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Digital Reinvention,News Content,

Reuters Floats Hybrid TV News Model

The CEO of news agency Reuters, Andrew Rashbass, questioned the sustainability of broadcast news yesterday in a keynote at the Casbaa conference in Hong Kong, while outlining an alternative model that he is priming for launch next year.

“You have to fundamentally change the economics of TV news that are predicated on aggregating huge audiences for monolithic programming,” Rashbass contended.

“As that world has changed, we are now dealing with fragmented audiences, and each one wants something slightly different. The economics of creating that content, and the technology of creating that content, needs to change.”

Rashbass’s proposed solution, Reuters TV, will offer video bulletins that are automatically customized according to location and time of day, as well as live feeds and related Twitter conversations.

The upcoming service, crafted for professionals between 27 and 47 years old, marks a renewed attempt by Reuters to ramp up its consumer offering.

Rashbass axed Reuters Next, an earlier experiment, last year after joining Reuters from newsweekly The Economist, where he was chief executive.

A new approach to news

The appetite for news is stronger than ever, Rashbass argued, but the way it is packaged and delivered needs to change. It needs to combine the needs of connected consumers for curated story packages that work well on TV, as well as accessible and timely reporting that they are used to online.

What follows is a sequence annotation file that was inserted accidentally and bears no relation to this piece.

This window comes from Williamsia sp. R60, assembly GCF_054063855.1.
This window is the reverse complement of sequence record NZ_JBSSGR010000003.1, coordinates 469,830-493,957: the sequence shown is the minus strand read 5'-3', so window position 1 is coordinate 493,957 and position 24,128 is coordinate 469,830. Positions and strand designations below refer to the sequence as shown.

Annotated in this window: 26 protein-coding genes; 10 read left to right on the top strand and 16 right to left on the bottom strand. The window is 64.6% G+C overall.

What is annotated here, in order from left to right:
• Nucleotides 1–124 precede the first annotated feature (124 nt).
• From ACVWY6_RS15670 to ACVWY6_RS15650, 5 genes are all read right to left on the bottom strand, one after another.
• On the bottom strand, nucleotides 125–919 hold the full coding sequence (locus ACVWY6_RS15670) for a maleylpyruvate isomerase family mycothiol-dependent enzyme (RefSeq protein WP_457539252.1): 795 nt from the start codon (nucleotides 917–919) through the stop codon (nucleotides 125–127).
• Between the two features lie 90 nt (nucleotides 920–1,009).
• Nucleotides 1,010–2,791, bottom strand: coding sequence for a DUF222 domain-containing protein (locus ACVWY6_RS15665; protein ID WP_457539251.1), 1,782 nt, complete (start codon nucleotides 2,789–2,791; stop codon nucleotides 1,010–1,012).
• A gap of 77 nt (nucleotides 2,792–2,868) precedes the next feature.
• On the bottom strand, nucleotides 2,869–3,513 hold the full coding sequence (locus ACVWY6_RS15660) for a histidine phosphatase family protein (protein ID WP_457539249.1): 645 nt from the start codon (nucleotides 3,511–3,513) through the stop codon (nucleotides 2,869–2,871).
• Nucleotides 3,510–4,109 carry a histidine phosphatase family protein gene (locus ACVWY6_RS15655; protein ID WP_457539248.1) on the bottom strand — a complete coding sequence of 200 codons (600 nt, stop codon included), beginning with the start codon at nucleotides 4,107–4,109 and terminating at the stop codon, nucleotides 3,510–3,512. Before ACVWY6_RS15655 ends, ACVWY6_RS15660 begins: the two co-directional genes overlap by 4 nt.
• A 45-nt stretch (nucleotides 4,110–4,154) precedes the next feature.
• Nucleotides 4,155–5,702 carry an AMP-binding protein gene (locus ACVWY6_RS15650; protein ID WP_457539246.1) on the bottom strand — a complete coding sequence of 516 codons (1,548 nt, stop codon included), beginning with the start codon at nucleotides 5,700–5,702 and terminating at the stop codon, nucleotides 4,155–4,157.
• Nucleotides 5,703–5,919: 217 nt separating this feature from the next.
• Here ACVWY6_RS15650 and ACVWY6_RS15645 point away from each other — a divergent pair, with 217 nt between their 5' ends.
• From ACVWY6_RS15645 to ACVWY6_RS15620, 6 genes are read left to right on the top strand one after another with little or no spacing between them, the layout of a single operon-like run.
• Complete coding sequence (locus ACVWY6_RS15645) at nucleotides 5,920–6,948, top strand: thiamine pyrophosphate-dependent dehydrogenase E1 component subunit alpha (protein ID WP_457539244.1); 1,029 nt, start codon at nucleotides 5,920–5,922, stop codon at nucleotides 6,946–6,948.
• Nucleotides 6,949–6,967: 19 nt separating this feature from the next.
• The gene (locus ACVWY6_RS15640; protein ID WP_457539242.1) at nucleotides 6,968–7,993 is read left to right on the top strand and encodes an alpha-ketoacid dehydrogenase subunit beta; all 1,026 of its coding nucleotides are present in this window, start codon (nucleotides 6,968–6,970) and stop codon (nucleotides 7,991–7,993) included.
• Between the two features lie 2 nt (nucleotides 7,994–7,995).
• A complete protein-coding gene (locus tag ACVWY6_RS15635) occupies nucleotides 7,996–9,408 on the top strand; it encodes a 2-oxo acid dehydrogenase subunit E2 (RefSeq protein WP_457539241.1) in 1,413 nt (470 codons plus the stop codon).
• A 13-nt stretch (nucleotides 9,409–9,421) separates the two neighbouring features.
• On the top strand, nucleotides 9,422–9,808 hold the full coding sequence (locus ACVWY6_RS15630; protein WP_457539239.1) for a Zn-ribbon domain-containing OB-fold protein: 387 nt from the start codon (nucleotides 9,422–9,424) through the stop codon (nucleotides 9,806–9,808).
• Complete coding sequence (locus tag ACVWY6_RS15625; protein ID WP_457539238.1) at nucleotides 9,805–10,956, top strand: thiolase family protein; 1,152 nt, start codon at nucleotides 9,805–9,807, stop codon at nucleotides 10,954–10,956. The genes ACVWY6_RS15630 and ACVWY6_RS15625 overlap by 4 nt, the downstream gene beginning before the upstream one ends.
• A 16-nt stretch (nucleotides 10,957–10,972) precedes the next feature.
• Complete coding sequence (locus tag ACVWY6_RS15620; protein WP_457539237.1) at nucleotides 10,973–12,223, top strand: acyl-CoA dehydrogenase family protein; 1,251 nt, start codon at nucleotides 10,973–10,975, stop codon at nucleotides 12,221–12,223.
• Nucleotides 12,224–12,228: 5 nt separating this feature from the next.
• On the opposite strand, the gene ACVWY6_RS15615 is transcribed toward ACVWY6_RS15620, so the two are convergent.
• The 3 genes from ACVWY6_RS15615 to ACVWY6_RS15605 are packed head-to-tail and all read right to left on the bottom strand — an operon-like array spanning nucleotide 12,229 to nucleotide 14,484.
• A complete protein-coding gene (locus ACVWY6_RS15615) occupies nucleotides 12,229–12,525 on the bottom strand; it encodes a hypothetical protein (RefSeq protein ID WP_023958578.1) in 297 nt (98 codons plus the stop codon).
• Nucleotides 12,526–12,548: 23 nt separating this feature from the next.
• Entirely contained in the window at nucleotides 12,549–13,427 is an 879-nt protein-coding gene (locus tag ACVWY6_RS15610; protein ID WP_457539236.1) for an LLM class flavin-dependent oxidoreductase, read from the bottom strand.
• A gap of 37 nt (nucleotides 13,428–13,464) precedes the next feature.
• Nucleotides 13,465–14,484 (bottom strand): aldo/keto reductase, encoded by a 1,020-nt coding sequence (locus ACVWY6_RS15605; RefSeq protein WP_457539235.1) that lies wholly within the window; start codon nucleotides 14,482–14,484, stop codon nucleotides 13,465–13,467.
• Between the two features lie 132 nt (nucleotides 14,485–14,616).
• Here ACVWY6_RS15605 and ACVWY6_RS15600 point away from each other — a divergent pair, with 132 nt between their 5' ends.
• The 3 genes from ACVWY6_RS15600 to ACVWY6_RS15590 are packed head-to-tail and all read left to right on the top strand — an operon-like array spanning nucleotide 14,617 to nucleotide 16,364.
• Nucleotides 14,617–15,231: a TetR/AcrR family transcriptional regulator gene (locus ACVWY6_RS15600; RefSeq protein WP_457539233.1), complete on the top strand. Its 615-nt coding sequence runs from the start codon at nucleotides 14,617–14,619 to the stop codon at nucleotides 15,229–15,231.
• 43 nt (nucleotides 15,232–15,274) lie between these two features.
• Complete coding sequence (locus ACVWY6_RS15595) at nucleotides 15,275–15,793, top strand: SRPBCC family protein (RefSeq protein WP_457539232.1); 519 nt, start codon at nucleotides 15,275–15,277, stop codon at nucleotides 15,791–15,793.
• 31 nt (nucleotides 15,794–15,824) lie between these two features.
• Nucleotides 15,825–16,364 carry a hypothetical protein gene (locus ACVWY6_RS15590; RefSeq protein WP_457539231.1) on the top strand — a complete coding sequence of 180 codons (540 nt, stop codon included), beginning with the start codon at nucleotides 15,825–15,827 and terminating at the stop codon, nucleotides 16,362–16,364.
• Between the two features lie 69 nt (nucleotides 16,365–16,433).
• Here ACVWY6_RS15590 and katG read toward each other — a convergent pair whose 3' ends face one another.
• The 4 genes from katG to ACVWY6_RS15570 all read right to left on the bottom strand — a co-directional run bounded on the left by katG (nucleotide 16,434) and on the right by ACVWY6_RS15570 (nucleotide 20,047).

“Because that generation are not reading newspapers and are not watching the nine o’clock news, I think there has been an assumption they are not interested in news,” Rashbass said.

“Actually I think the reverse is true, but they are interested in news on their own terms.”

Reuters’ existing business is in good shape, providing Rashbass with a financial cushion for Reuters TV, as well as hundreds of TV crews around the world that he can tap for content.

Success however also hinges on finding a lower cost base – production budgets 5% the size of traditional TV news, Rashbass suggested – while monetizing through both subscriptions and advertising. As a new paid-for proposition, marketing will be key.

It sounds like a tech-inspired model, where scale and some clever algorithms counterbalance a lower-cost, lower-margin approach to an existing business.

Reuters’ global news network, operating in 15 languages today, could help Reuters TV expand beyond English too. Before that happens however, the model needs to prove itself, Rashbass said. Three factors will determine its success.

“First of all, you have to have a clear view about the world,” he posited. “Secondly, you have to stick with it when the going gets tough; and third, you have to be right.

“We have a very strong view about what’s happening in the world,” he continued. “I think we have the confidence to stick with it. Now time will tell whether or not we are right.”

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